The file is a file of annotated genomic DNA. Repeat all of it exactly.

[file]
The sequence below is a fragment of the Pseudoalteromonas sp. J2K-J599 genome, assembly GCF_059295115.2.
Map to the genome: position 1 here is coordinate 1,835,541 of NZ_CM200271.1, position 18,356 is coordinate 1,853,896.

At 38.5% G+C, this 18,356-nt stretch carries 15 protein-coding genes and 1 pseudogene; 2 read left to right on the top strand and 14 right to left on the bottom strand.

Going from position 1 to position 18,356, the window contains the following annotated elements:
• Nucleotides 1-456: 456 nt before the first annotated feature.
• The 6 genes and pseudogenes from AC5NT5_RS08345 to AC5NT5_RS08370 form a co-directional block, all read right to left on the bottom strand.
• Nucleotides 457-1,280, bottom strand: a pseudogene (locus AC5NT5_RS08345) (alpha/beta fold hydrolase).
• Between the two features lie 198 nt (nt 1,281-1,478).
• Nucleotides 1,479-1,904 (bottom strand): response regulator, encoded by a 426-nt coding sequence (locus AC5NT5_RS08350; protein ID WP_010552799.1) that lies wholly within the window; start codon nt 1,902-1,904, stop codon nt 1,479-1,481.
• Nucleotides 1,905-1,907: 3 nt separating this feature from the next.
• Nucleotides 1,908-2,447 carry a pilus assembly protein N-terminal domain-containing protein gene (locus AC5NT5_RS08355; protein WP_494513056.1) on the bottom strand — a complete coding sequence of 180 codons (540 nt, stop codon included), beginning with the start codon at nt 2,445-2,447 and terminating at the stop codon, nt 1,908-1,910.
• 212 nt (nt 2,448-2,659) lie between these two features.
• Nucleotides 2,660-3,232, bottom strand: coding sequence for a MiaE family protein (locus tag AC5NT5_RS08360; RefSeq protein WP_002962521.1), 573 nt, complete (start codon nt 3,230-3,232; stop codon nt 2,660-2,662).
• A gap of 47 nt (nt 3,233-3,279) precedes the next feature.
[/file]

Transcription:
The sequence below is a fragment of the Pseudoalteromonas sp. J2K-J599 genome, assembly GCF_059295115.2.
Map to the genome: position 1 here is coordinate 1,835,541 of NZ_CM200271.1, position 18,356 is coordinate 1,853,896.

At 38.5% G+C, this 18,356-nt stretch carries 15 protein-coding genes and 1 pseudogene; 2 read left to right on the top strand and 14 right to left on the bottom strand.

Going from position 1 to position 18,356, the window contains the following annotated elements:
• Nucleotides 1-456: 456 nt before the first annotated feature.
• The 6 genes and pseudogenes from AC5NT5_RS08345 to AC5NT5_RS08370 form a co-directional block, all read right to left on the bottom strand.
• Nucleotides 457-1,280, bottom strand: a pseudogene (locus AC5NT5_RS08345) (alpha/beta fold hydrolase).
• Between the two features lie 198 nt (nt 1,281-1,478).
• Nucleotides 1,479-1,904 (bottom strand): response regulator, encoded by a 426-nt coding sequence (locus AC5NT5_RS08350; protein ID WP_010552799.1) that lies wholly within the window; start codon nt 1,902-1,904, stop codon nt 1,479-1,481.
• Nucleotides 1,905-1,907: 3 nt separating this feature from the next.
• Nucleotides 1,908-2,447 carry a pilus assembly protein N-terminal domain-containing protein gene (locus AC5NT5_RS08355; protein WP_494513056.1) on the bottom strand — a complete coding sequence of 180 codons (540 nt, stop codon included), beginning with the start codon at nt 2,445-2,447 and terminating at the stop codon, nt 1,908-1,910.
• 212 nt (nt 2,448-2,659) lie between these two features.
• Nucleotides 2,660-3,232, bottom strand: coding sequence for a MiaE family protein (locus tag AC5NT5_RS08360; RefSeq protein WP_002962521.1), 573 nt, complete (start codon nt 3,230-3,232; stop codon nt 2,660-2,662).
• A gap of 47 nt (nt 3,233-3,279) precedes the next feature.